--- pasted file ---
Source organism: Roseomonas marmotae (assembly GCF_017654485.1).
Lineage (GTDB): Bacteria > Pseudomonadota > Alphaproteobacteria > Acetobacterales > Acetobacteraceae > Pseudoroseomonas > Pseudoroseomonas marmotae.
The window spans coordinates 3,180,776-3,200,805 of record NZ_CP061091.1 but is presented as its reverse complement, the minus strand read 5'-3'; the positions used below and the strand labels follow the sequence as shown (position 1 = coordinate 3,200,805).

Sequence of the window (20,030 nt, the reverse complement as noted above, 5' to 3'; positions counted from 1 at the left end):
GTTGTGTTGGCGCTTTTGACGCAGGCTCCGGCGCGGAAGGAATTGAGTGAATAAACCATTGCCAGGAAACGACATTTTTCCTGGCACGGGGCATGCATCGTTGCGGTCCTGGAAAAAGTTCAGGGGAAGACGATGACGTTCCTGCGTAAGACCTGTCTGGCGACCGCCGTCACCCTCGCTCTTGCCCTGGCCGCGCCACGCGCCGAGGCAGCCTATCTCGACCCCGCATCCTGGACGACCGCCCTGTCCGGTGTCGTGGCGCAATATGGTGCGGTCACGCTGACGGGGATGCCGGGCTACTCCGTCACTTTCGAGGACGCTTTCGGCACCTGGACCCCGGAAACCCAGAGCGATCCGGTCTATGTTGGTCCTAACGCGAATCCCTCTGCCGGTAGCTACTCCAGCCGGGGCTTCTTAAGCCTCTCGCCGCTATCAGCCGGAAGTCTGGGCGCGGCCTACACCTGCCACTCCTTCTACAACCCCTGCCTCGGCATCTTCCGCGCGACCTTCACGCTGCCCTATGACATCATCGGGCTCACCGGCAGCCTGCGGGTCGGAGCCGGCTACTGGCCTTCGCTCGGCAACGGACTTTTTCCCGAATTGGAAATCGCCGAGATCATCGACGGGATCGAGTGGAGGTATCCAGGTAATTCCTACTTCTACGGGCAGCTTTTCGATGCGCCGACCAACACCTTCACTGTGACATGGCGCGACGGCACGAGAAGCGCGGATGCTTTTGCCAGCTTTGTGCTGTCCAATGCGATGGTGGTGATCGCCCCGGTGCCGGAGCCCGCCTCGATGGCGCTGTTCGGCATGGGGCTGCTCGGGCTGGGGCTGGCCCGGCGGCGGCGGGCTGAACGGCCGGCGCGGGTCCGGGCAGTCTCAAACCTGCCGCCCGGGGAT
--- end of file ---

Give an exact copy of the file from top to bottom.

Source organism: Roseomonas marmotae (assembly GCF_017654485.1).
Lineage (GTDB): Bacteria > Pseudomonadota > Alphaproteobacteria > Acetobacterales > Acetobacteraceae > Pseudoroseomonas > Pseudoroseomonas marmotae.
The window spans coordinates 3,180,776-3,200,805 of record NZ_CP061091.1 but is presented as its reverse complement, the minus strand read 5'-3'; the positions used below and the strand labels follow the sequence as shown (position 1 = coordinate 3,200,805).

Sequence of the window (20,030 nt, the reverse complement as noted above, 5' to 3'; positions counted from 1 at the left end):
GTTGTGTTGGCGCTTTTGACGCAGGCTCCGGCGCGGAAGGAATTGAGTGAATAAACCATTGCCAGGAAACGACATTTTTCCTGGCACGGGGCATGCATCGTTGCGGTCCTGGAAAAAGTTCAGGGGAAGACGATGACGTTCCTGCGTAAGACCTGTCTGGCGACCGCCGTCACCCTCGCTCTTGCCCTGGCCGCGCCACGCGCCGAGGCAGCCTATCTCGACCCCGCATCCTGGACGACCGCCCTGTCCGGTGTCGTGGCGCAATATGGTGCGGTCACGCTGACGGGGATGCCGGGCTACTCCGTCACTTTCGAGGACGCTTTCGGCACCTGGACCCCGGAAACCCAGAGCGATCCGGTCTATGTTGGTCCTAACGCGAATCCCTCTGCCGGTAGCTACTCCAGCCGGGGCTTCTTAAGCCTCTCGCCGCTATCAGCCGGAAGTCTGGGCGCGGCCTACACCTGCCACTCCTTCTACAACCCCTGCCTCGGCATCTTCCGCGCGACCTTCACGCTGCCCTATGACATCATCGGGCTCACCGGCAGCCTGCGGGTCGGAGCCGGCTACTGGCCTTCGCTCGGCAACGGACTTTTTCCCGAATTGGAAATCGCCGAGATCATCGACGGGATCGAGTGGAGGTATCCAGGTAATTCCTACTTCTACGGGCAGCTTTTCGATGCGCCGACCAACACCTTCACTGTGACATGGCGCGACGGCACGAGAAGCGCGGATGCTTTTGCCAGCTTTGTGCTGTCCAATGCGATGGTGGTGATCGCCCCGGTGCCGGAGCCCGCCTCGATGGCGCTGTTCGGCATGGGGCTGCTCGGGCTGGGGCTGGCCCGGCGGCGGCGGGCTGAACGGCCGGCGCGGGTCCGGGCAGTCTCAAACCTGCCGCCCGGGGAT